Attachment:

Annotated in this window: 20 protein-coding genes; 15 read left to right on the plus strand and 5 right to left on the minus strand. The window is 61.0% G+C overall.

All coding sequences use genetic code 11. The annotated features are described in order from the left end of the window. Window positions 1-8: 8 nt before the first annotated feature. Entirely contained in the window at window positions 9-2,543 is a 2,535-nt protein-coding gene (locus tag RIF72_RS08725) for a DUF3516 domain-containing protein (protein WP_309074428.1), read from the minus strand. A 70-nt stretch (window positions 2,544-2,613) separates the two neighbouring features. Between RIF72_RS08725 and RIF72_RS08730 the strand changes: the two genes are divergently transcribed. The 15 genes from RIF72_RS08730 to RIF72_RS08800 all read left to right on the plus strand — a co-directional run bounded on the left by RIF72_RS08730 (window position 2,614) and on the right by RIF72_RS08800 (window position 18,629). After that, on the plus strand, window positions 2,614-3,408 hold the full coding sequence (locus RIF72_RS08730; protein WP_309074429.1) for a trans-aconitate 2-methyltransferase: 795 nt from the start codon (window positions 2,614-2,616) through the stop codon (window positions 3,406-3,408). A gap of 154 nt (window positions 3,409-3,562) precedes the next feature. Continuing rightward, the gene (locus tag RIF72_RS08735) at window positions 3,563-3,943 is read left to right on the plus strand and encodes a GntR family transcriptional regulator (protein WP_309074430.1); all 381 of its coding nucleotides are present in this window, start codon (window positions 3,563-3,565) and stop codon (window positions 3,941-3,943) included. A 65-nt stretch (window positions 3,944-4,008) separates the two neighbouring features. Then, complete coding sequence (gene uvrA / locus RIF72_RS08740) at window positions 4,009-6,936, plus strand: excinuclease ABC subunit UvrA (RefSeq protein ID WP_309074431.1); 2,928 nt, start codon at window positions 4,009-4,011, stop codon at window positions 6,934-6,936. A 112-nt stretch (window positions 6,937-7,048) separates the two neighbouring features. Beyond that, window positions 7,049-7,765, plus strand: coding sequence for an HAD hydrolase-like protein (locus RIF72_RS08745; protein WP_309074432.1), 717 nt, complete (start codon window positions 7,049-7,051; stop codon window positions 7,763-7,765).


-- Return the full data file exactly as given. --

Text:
Annotated in this window: 20 protein-coding genes; 15 read left to right on the plus strand and 5 right to left on the minus strand. The window is 61.0% G+C overall.

All coding sequences use genetic code 11. The annotated features are described in order from the left end of the window. Window positions 1-8: 8 nt before the first annotated feature. Entirely contained in the window at window positions 9-2,543 is a 2,535-nt protein-coding gene (locus tag RIF72_RS08725) for a DUF3516 domain-containing protein (protein WP_309074428.1), read from the minus strand. A 70-nt stretch (window positions 2,544-2,613) separates the two neighbouring features. Between RIF72_RS08725 and RIF72_RS08730 the strand changes: the two genes are divergently transcribed. The 15 genes from RIF72_RS08730 to RIF72_RS08800 all read left to right on the plus strand — a co-directional run bounded on the left by RIF72_RS08730 (window position 2,614) and on the right by RIF72_RS08800 (window position 18,629). After that, on the plus strand, window positions 2,614-3,408 hold the full coding sequence (locus RIF72_RS08730; protein WP_309074429.1) for a trans-aconitate 2-methyltransferase: 795 nt from the start codon (window positions 2,614-2,616) through the stop codon (window positions 3,406-3,408). A gap of 154 nt (window positions 3,409-3,562) precedes the next feature. Continuing rightward, the gene (locus tag RIF72_RS08735) at window positions 3,563-3,943 is read left to right on the plus strand and encodes a GntR family transcriptional regulator (protein WP_309074430.1); all 381 of its coding nucleotides are present in this window, start codon (window positions 3,563-3,565) and stop codon (window positions 3,941-3,943) included. A 65-nt stretch (window positions 3,944-4,008) separates the two neighbouring features. Then, complete coding sequence (gene uvrA / locus RIF72_RS08740) at window positions 4,009-6,936, plus strand: excinuclease ABC subunit UvrA (RefSeq protein ID WP_309074431.1); 2,928 nt, start codon at window positions 4,009-4,011, stop codon at window positions 6,934-6,936. A 112-nt stretch (window positions 6,937-7,048) separates the two neighbouring features. Beyond that, window positions 7,049-7,765, plus strand: coding sequence for an HAD hydrolase-like protein (locus RIF72_RS08745; protein WP_309074432.1), 717 nt, complete (start codon window positions 7,049-7,051; stop codon window positions 7,763-7,765).